Dolce & Gabbana accused of insulting China; blames hackers
The Italian luxury fashion house Dolce & Gabbana apologised for insulting remarks about China it allegedly made in exchanges on Instagram, but claimed its accounts had been hacked.
Chinese celebrities reacted angrily after screenshots of the conversations were posted on social media, and several said they would boycott a Dolce & Gabbana show. The company later said the show, an extravaganza meant as a tribute to China with Asian stars invited to take front-row seats, had been called off.
The screenshots appear to show co-founder Stefano Gabbana referring to China with crude terms and emoji as he defends promotional videos that had sparked controversy earlier. Separately, the Dolce & Gabbana Instagram account used offensive language in another exchange.
Dolce & Gabbana apologised on Instagram and said the accounts had been hacked. "We are very sorry for any distress caused by these unauthorised posts," it said. "We have nothing but respect for China and the people of China."
Zhang Ziyi, who starred in Crouching Tiger, Hidden Dragon, said on one of her social media accounts that the Italian brand had "disgraced itself."
The studio for pop idol Karry Wang, an Asia-Pacific brand ambassador for Dolce & Gabbana, said that it had informed the fashion house that it would terminate all cooperation with the brand. Both Wang and Zhang had been invited to attend the event.
Stefano Gabbana also wrote on his Instagram that his account had been hacked, adding "I love China and Chinese culture. I'm sorry for what happened."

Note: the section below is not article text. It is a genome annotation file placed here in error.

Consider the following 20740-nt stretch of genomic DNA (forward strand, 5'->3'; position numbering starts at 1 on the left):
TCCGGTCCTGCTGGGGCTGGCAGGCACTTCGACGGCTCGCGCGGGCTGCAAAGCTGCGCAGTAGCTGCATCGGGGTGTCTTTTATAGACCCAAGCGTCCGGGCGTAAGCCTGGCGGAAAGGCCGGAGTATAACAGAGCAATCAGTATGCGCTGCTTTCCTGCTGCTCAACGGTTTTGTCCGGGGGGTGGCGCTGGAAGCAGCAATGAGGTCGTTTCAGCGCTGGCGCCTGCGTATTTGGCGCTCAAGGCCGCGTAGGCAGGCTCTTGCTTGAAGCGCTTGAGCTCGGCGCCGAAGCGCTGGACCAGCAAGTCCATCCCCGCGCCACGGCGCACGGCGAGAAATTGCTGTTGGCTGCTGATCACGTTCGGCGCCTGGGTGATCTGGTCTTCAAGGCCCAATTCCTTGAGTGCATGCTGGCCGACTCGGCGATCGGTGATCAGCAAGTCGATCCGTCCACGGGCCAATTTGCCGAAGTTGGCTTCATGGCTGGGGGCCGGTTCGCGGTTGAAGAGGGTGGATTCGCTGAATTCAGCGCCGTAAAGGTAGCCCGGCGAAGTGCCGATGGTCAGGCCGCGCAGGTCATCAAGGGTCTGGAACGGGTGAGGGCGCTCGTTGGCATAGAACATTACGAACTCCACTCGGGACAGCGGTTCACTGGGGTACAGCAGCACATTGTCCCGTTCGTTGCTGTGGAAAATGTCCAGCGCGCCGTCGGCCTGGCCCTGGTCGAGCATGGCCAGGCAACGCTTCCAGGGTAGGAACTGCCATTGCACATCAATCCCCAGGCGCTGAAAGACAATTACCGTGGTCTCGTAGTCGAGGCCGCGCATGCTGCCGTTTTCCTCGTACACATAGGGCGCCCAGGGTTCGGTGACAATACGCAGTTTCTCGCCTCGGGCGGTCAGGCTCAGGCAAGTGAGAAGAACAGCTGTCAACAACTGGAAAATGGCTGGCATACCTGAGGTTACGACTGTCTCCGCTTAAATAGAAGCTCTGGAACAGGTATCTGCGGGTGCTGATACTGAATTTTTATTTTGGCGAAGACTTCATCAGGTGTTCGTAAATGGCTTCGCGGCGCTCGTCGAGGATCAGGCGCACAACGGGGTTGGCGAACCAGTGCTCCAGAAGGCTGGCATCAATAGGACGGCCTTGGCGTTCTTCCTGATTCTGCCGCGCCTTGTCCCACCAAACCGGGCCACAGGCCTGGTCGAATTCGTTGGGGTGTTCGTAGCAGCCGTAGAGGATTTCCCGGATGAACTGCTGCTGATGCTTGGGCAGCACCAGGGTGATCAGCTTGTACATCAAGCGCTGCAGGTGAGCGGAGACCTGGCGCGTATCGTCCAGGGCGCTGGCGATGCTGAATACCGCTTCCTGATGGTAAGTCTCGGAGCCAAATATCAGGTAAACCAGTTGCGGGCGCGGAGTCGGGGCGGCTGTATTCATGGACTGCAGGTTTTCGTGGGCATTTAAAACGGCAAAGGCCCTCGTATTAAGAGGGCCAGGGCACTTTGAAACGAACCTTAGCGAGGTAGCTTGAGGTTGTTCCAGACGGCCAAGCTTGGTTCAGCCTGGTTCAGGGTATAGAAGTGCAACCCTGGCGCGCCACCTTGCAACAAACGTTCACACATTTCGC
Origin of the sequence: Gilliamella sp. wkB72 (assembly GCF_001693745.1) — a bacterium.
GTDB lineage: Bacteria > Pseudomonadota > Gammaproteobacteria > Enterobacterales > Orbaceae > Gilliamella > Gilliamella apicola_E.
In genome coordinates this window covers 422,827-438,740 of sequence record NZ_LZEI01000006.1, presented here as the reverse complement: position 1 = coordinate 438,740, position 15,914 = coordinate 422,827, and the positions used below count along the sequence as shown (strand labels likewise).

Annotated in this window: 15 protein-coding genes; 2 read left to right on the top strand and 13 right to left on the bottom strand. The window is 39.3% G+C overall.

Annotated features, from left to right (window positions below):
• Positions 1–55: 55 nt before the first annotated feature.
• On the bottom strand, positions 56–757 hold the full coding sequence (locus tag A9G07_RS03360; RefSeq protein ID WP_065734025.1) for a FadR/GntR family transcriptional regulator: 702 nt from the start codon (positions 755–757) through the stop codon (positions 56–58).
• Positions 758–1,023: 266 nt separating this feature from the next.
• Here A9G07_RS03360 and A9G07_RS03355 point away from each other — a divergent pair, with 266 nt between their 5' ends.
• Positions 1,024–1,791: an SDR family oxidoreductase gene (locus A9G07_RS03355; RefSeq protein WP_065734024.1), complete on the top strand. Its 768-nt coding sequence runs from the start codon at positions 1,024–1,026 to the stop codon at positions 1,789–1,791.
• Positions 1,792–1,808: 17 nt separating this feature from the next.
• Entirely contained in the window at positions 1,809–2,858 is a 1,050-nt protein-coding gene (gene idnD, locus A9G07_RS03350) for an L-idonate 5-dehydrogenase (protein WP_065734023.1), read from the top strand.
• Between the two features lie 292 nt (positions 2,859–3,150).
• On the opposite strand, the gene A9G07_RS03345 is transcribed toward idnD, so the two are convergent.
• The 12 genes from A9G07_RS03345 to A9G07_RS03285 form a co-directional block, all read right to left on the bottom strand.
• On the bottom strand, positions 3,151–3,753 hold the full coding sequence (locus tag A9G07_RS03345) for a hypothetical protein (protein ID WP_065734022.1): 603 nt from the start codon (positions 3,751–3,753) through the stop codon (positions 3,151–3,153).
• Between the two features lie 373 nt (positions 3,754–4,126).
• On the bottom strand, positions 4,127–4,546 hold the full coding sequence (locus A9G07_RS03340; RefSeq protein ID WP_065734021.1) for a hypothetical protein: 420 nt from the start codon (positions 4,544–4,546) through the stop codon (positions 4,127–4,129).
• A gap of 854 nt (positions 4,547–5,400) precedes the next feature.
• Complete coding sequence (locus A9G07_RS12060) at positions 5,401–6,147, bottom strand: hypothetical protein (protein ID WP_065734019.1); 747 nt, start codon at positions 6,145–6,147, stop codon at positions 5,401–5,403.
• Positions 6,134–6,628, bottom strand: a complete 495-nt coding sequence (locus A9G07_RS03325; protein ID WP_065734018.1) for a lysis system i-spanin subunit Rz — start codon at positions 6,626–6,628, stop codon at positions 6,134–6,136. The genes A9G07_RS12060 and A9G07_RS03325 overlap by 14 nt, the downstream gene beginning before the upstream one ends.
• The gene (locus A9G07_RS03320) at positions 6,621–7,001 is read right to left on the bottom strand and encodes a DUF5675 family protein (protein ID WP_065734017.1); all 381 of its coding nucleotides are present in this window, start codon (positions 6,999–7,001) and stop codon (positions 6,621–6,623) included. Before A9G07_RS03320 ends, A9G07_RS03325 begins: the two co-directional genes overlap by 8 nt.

The three promotional videos, which have been deleted from the company's Weibo account, feature a Chinese woman using chopsticks to eat pizza and other Italian food. Many Chinese social media users called the videos racist and full of outdated stereotypes.
In a statement from Milan headquarters, designers Gabbana and Domenico Dolce said, "What happened today was very unfortunate, not only for us, but also for all the people who worked day and night to bring this event to life."
The Shanghai extravaganza was to include 300 models previewing a new collection on a rotating stage, including super model Eva Herzigova and Isabella Fontana during a brand DNA section, and a line-up of millennial stars and influencers for a second section dedicated to the future. The final part of the show was to be dedicated to Asia, with Asian models and a front row of Asian stars among the 1,000 invited guests.
Asia, and China in particular, is key to European luxury brands' success. A recent study by Bain consultancy said one-third of all high-end purchases are made by Chinese consumers, shopping both at home and abroad. That is expected to rise to 46 per cent by 2025, fuelled especially by millennials and generation Z teens.
Dolce & Gabbana has 44 boutiques in China, including four in Shanghai, having entered the Chinese market in Hangzhou in 2005.